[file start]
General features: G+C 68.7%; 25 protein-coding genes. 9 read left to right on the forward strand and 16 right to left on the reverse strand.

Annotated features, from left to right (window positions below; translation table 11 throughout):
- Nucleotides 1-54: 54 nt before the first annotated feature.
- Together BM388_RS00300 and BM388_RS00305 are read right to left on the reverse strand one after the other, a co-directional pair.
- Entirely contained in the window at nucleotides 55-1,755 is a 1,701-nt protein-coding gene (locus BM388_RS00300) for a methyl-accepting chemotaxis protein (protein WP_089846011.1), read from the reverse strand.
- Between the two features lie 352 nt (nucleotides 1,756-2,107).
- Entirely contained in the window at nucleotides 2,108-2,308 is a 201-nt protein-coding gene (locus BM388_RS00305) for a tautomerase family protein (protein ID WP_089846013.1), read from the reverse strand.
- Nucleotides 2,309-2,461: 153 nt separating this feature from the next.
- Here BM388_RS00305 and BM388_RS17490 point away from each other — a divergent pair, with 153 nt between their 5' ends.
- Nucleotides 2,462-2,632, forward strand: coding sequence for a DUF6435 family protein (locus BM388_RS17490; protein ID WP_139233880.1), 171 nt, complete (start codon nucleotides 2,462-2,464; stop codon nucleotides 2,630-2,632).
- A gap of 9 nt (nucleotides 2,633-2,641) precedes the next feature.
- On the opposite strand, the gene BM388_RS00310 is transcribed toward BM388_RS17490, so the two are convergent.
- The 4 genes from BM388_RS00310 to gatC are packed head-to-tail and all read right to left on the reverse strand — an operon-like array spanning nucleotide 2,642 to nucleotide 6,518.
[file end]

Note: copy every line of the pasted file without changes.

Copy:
General features: G+C 68.7%; 25 protein-coding genes. 9 read left to right on the forward strand and 16 right to left on the reverse strand.

Annotated features, from left to right (window positions below; translation table 11 throughout):
- Nucleotides 1-54: 54 nt before the first annotated feature.
- Together BM388_RS00300 and BM388_RS00305 are read right to left on the reverse strand one after the other, a co-directional pair.
- Entirely contained in the window at nucleotides 55-1,755 is a 1,701-nt protein-coding gene (locus BM388_RS00300) for a methyl-accepting chemotaxis protein (protein WP_089846011.1), read from the reverse strand.
- Between the two features lie 352 nt (nucleotides 1,756-2,107).
- Entirely contained in the window at nucleotides 2,108-2,308 is a 201-nt protein-coding gene (locus BM388_RS00305) for a tautomerase family protein (protein ID WP_089846013.1), read from the reverse strand.
- Nucleotides 2,309-2,461: 153 nt separating this feature from the next.
- Here BM388_RS00305 and BM388_RS17490 point away from each other — a divergent pair, with 153 nt between their 5' ends.
- Nucleotides 2,462-2,632, forward strand: coding sequence for a DUF6435 family protein (locus BM388_RS17490; protein ID WP_139233880.1), 171 nt, complete (start codon nucleotides 2,462-2,464; stop codon nucleotides 2,630-2,632).
- A gap of 9 nt (nucleotides 2,633-2,641) precedes the next feature.
- On the opposite strand, the gene BM388_RS00310 is transcribed toward BM388_RS17490, so the two are convergent.
- The 4 genes from BM388_RS00310 to gatC are packed head-to-tail and all read right to left on the reverse strand — an operon-like array spanning nucleotide 2,642 to nucleotide 6,518.